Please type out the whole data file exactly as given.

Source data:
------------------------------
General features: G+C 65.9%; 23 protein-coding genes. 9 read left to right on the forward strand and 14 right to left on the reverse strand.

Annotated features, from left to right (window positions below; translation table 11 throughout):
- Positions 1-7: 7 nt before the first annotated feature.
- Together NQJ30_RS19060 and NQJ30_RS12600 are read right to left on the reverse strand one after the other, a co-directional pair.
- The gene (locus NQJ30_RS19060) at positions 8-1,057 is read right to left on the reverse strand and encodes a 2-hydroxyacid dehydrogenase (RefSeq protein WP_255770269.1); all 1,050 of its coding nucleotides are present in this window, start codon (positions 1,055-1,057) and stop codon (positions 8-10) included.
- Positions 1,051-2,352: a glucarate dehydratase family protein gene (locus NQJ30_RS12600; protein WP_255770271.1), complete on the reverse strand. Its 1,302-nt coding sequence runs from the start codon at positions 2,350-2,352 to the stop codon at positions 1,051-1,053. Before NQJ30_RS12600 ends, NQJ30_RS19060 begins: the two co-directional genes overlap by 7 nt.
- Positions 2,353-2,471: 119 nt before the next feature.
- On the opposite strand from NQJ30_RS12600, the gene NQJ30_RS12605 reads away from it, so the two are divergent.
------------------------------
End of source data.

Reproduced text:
General features: G+C 65.9%; 23 protein-coding genes. 9 read left to right on the forward strand and 14 right to left on the reverse strand.

Annotated features, from left to right (window positions below; translation table 11 throughout):
- Positions 1-7: 7 nt before the first annotated feature.
- Together NQJ30_RS19060 and NQJ30_RS12600 are read right to left on the reverse strand one after the other, a co-directional pair.
- The gene (locus NQJ30_RS19060) at positions 8-1,057 is read right to left on the reverse strand and encodes a 2-hydroxyacid dehydrogenase (RefSeq protein WP_255770269.1); all 1,050 of its coding nucleotides are present in this window, start codon (positions 1,055-1,057) and stop codon (positions 8-10) included.
- Positions 1,051-2,352: a glucarate dehydratase family protein gene (locus NQJ30_RS12600; protein WP_255770271.1), complete on the reverse strand. Its 1,302-nt coding sequence runs from the start codon at positions 2,350-2,352 to the stop codon at positions 1,051-1,053. Before NQJ30_RS12600 ends, NQJ30_RS19060 begins: the two co-directional genes overlap by 7 nt.
- Positions 2,353-2,471: 119 nt before the next feature.
- On the opposite strand from NQJ30_RS12600, the gene NQJ30_RS12605 reads away from it, so the two are divergent.